Monday, 27 April 2020

'a continual courtesy between the Heavens and the Earth'

Writing from Teignmouth on this day in 1818, Keats tells John Hamilton Reynolds that
'We are here still enveloped in clouds – I lay awake last night listening to the Rain with a sense of being drown'd and rotted like a grain of wheat. There is a continual courtesy between the Heavens and the Earth. – The Heavens rain down their unwelcomeness and the Earth sends it up again to be returned to morrow.'
  This sounds like the kind of weather we're promised here for tomorrow, but today, happily, it is still dry and relatively warm. Best make the most of it...
  It was also raining hard in Cardiff on this date in 1997 – raining so hard that a one-day cricket match between Glamorgan and Warwickshire had to be abandoned, with Glamorgan still needing 65 runs to win. For the first time ever, a mathematical formula was applied to determine what the result would have been if the game had continued – yes, this was the birthday of the incomprehensible Duckworth-Lewis Method, named for the pair of statisticians who devised it.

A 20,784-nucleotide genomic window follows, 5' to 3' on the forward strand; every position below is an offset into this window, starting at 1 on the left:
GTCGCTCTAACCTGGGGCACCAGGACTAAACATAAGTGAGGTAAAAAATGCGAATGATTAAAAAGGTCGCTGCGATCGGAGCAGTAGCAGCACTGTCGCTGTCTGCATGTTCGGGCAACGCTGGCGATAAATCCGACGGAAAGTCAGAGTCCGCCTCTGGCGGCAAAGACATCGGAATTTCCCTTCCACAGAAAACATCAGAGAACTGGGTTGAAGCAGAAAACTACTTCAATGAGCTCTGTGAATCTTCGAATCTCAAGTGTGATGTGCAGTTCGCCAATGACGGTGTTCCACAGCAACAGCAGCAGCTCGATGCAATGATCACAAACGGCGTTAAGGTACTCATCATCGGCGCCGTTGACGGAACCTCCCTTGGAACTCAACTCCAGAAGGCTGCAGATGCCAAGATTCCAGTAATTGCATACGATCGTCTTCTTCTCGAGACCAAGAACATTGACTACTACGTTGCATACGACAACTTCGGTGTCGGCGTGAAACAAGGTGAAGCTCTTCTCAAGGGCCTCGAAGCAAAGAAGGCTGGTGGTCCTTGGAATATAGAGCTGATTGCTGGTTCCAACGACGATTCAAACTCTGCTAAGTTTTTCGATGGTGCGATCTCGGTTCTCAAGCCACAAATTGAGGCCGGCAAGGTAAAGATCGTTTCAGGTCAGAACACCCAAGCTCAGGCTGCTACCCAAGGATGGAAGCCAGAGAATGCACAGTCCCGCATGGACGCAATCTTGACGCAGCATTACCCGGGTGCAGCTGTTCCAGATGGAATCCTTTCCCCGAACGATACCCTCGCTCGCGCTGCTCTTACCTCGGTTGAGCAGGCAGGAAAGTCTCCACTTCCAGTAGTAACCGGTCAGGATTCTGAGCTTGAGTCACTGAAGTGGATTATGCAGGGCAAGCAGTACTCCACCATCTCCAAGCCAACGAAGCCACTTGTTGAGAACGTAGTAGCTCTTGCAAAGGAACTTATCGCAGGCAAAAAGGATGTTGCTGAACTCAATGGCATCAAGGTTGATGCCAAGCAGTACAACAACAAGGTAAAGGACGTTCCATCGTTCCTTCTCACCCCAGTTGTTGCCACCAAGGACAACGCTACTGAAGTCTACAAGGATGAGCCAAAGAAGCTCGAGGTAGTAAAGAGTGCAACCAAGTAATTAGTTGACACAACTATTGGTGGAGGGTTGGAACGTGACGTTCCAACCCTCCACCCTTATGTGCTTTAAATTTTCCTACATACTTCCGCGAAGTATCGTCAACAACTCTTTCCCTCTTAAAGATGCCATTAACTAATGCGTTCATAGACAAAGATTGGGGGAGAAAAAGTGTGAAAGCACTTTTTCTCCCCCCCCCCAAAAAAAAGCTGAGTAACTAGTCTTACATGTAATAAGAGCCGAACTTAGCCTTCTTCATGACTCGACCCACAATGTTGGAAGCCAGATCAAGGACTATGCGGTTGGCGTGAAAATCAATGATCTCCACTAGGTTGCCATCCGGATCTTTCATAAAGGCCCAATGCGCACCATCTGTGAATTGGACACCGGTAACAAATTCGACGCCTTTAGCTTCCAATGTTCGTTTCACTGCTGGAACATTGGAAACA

In 2009, Neil Hannon of The Divine Comedy and Thomas Walsh of Pugwash got together under the name of the Duckworth Lewis Method and brought out an album described by Hannon as 'a kaleidoscopic musical adventure through the beautiful and rather silly world of cricket'. 'Beautiful and rather silly' also describes the album quite neatly. Towards the more beautiful end of its range is this evocative, wistfully melancholy song, Mason on the Boundary. I am conscious it will mean next to nothing to many of my readers – of whom, according to my stats, I have more in Norway, the U.S. and Turkmenistan (Turkmenistan?!) than in the U.K. – but give it a go...


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